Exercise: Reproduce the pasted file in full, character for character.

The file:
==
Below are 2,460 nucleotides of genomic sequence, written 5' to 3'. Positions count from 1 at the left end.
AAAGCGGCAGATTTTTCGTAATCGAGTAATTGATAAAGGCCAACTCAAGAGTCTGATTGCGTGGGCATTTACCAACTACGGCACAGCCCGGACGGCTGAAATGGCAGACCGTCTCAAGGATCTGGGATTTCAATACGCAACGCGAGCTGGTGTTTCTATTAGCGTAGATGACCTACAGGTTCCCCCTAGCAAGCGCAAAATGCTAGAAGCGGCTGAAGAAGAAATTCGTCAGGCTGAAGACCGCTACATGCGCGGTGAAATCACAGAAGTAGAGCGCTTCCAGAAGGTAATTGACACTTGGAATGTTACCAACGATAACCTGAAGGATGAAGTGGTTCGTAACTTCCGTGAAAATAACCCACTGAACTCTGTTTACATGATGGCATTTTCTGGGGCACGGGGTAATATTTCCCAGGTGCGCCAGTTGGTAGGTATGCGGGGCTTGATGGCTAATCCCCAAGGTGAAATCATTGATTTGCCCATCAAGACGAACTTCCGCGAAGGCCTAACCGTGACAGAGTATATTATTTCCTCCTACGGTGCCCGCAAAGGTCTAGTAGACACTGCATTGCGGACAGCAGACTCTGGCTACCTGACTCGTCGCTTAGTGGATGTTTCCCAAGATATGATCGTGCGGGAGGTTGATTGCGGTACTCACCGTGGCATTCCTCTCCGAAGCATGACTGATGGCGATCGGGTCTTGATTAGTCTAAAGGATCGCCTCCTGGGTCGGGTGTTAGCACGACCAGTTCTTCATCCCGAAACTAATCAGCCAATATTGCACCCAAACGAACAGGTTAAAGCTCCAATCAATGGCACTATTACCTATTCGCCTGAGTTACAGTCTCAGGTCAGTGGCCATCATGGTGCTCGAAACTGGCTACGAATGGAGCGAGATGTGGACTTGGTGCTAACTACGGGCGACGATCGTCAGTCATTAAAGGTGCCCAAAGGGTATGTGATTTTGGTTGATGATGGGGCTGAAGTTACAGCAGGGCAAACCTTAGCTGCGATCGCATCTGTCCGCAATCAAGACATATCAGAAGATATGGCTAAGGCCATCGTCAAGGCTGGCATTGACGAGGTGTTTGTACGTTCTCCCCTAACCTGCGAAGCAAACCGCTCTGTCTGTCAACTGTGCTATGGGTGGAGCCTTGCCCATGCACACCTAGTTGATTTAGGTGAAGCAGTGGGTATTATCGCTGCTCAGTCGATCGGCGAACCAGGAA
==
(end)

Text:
Below are 2,460 nucleotides of genomic sequence, written 5' to 3'. Positions count from 1 at the left end.
AAAGCGGCAGATTTTTCGTAATCGAGTAATTGATAAAGGCCAACTCAAGAGTCTGATTGCGTGGGCATTTACCAACTACGGCACAGCCCGGACGGCTGAAATGGCAGACCGTCTCAAGGATCTGGGATTTCAATACGCAACGCGAGCTGGTGTTTCTATTAGCGTAGATGACCTACAGGTTCCCCCTAGCAAGCGCAAAATGCTAGAAGCGGCTGAAGAAGAAATTCGTCAGGCTGAAGACCGCTACATGCGCGGTGAAATCACAGAAGTAGAGCGCTTCCAGAAGGTAATTGACACTTGGAATGTTACCAACGATAACCTGAAGGATGAAGTGGTTCGTAACTTCCGTGAAAATAACCCACTGAACTCTGTTTACATGATGGCATTTTCTGGGGCACGGGGTAATATTTCCCAGGTGCGCCAGTTGGTAGGTATGCGGGGCTTGATGGCTAATCCCCAAGGTGAAATCATTGATTTGCCCATCAAGACGAACTTCCGCGAAGGCCTAACCGTGACAGAGTATATTATTTCCTCCTACGGTGCCCGCAAAGGTCTAGTAGACACTGCATTGCGGACAGCAGACTCTGGCTACCTGACTCGTCGCTTAGTGGATGTTTCCCAAGATATGATCGTGCGGGAGGTTGATTGCGGTACTCACCGTGGCATTCCTCTCCGAAGCATGACTGATGGCGATCGGGTCTTGATTAGTCTAAAGGATCGCCTCCTGGGTCGGGTGTTAGCACGACCAGTTCTTCATCCCGAAACTAATCAGCCAATATTGCACCCAAACGAACAGGTTAAAGCTCCAATCAATGGCACTATTACCTATTCGCCTGAGTTACAGTCTCAGGTCAGTGGCCATCATGGTGCTCGAAACTGGCTACGAATGGAGCGAGATGTGGACTTGGTGCTAACTACGGGCGACGATCGTCAGTCATTAAAGGTGCCCAAAGGGTATGTGATTTTGGTTGATGATGGGGCTGAAGTTACAGCAGGGCAAACCTTAGCTGCGATCGCATCTGTCCGCAATCAAGACATATCAGAAGATATGGCTAAGGCCATCGTCAAGGCTGGCATTGACGAGGTGTTTGTACGTTCTCCCCTAACCTGCGAAGCAAACCGCTCTGTCTGTCAACTGTGCTATGGGTGGAGCCTTGCCCATGCACACCTAGTTGATTTAGGTGAAGCAGTGGGTATTATCGCTGCTCAGTCGATCGGCGAACCAGGAA